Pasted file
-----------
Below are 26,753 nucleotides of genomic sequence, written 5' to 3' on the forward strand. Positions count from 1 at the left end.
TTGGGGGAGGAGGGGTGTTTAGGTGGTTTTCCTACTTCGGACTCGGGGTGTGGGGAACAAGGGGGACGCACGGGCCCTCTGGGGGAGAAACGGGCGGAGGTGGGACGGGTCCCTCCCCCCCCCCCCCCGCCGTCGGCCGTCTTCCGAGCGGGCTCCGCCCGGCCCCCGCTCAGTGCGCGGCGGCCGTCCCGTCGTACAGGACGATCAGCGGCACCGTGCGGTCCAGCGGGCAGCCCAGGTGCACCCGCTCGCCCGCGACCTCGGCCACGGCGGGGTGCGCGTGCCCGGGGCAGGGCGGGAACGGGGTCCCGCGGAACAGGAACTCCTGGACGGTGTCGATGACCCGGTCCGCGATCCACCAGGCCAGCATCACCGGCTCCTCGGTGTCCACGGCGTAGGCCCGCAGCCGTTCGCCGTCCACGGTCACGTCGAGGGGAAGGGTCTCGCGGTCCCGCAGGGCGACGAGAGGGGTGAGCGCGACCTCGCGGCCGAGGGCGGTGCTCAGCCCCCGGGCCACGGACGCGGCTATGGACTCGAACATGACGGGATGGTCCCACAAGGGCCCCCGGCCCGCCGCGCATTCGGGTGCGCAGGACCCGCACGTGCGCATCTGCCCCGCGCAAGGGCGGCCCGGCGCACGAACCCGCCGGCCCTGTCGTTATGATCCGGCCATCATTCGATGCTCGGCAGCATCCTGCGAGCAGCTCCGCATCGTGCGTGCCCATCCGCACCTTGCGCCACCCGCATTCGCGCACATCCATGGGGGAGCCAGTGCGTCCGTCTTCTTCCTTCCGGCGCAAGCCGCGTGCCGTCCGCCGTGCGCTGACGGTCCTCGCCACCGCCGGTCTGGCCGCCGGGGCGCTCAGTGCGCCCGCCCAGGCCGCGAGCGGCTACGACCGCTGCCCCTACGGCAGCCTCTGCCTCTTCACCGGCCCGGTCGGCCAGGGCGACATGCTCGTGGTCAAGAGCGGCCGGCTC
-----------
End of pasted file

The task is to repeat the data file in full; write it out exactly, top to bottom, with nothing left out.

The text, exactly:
Below are 26,753 nucleotides of genomic sequence, written 5' to 3' on the forward strand. Positions count from 1 at the left end.
TTGGGGGAGGAGGGGTGTTTAGGTGGTTTTCCTACTTCGGACTCGGGGTGTGGGGAACAAGGGGGACGCACGGGCCCTCTGGGGGAGAAACGGGCGGAGGTGGGACGGGTCCCTCCCCCCCCCCCCCCGCCGTCGGCCGTCTTCCGAGCGGGCTCCGCCCGGCCCCCGCTCAGTGCGCGGCGGCCGTCCCGTCGTACAGGACGATCAGCGGCACCGTGCGGTCCAGCGGGCAGCCCAGGTGCACCCGCTCGCCCGCGACCTCGGCCACGGCGGGGTGCGCGTGCCCGGGGCAGGGCGGGAACGGGGTCCCGCGGAACAGGAACTCCTGGACGGTGTCGATGACCCGGTCCGCGATCCACCAGGCCAGCATCACCGGCTCCTCGGTGTCCACGGCGTAGGCCCGCAGCCGTTCGCCGTCCACGGTCACGTCGAGGGGAAGGGTCTCGCGGTCCCGCAGGGCGACGAGAGGGGTGAGCGCGACCTCGCGGCCGAGGGCGGTGCTCAGCCCCCGGGCCACGGACGCGGCTATGGACTCGAACATGACGGGATGGTCCCACAAGGGCCCCCGGCCCGCCGCGCATTCGGGTGCGCAGGACCCGCACGTGCGCATCTGCCCCGCGCAAGGGCGGCCCGGCGCACGAACCCGCCGGCCCTGTCGTTATGATCCGGCCATCATTCGATGCTCGGCAGCATCCTGCGAGCAGCTCCGCATCGTGCGTGCCCATCCGCACCTTGCGCCACCCGCATTCGCGCACATCCATGGGGGAGCCAGTGCGTCCGTCTTCTTCCTTCCGGCGCAAGCCGCGTGCCGTCCGCCGTGCGCTGACGGTCCTCGCCACCGCCGGTCTGGCCGCCGGGGCGCTCAGTGCGCCCGCCCAGGCCGCGAGCGGCTACGACCGCTGCCCCTACGGCAGCCTCTGCCTCTTCACCGGCCCGGTCGGCCAGGGCGACATGCTCGTGGTCAAGAGCGGCCGGCTC